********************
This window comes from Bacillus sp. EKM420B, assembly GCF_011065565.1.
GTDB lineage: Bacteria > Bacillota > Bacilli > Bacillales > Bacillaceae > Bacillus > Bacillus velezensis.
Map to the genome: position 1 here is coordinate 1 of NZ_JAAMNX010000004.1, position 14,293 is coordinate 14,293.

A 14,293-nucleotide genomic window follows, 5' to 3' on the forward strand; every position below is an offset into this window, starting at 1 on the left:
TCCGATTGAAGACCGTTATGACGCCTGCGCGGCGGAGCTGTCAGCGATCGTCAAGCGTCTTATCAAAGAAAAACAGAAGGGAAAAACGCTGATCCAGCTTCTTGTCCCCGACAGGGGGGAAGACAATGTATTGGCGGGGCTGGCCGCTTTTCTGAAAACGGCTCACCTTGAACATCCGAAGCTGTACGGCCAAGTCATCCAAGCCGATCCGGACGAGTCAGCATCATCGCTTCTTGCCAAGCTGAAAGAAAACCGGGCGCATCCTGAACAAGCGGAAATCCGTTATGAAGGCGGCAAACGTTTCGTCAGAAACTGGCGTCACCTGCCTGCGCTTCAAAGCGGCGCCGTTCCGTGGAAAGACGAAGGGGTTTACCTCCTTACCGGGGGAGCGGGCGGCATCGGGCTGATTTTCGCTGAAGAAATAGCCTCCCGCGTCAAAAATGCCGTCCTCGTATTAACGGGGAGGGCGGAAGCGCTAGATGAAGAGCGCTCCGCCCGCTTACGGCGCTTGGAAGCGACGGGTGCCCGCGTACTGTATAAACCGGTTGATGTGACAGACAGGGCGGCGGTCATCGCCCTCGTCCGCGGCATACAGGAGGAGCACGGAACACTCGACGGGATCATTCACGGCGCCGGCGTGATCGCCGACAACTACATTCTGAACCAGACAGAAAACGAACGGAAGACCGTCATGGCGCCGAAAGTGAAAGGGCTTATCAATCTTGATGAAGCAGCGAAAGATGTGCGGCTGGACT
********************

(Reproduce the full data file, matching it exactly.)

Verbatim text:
This window comes from Bacillus sp. EKM420B, assembly GCF_011065565.1.
GTDB lineage: Bacteria > Bacillota > Bacilli > Bacillales > Bacillaceae > Bacillus > Bacillus velezensis.
Map to the genome: position 1 here is coordinate 1 of NZ_JAAMNX010000004.1, position 14,293 is coordinate 14,293.

A 14,293-nucleotide genomic window follows, 5' to 3' on the forward strand; every position below is an offset into this window, starting at 1 on the left:
TCCGATTGAAGACCGTTATGACGCCTGCGCGGCGGAGCTGTCAGCGATCGTCAAGCGTCTTATCAAAGAAAAACAGAAGGGAAAAACGCTGATCCAGCTTCTTGTCCCCGACAGGGGGGAAGACAATGTATTGGCGGGGCTGGCCGCTTTTCTGAAAACGGCTCACCTTGAACATCCGAAGCTGTACGGCCAAGTCATCCAAGCCGATCCGGACGAGTCAGCATCATCGCTTCTTGCCAAGCTGAAAGAAAACCGGGCGCATCCTGAACAAGCGGAAATCCGTTATGAAGGCGGCAAACGTTTCGTCAGAAACTGGCGTCACCTGCCTGCGCTTCAAAGCGGCGCCGTTCCGTGGAAAGACGAAGGGGTTTACCTCCTTACCGGGGGAGCGGGCGGCATCGGGCTGATTTTCGCTGAAGAAATAGCCTCCCGCGTCAAAAATGCCGTCCTCGTATTAACGGGGAGGGCGGAAGCGCTAGATGAAGAGCGCTCCGCCCGCTTACGGCGCTTGGAAGCGACGGGTGCCCGCGTACTGTATAAACCGGTTGATGTGACAGACAGGGCGGCGGTCATCGCCCTCGTCCGCGGCATACAGGAGGAGCACGGAACACTCGACGGGATCATTCACGGCGCCGGCGTGATCGCCGACAACTACATTCTGAACCAGACAGAAAACGAACGGAAGACCGTCATGGCGCCGAAAGTGAAAGGGCTTATCAATCTTGATGAAGCAGCGAAAGATGTGCGGCTGGACT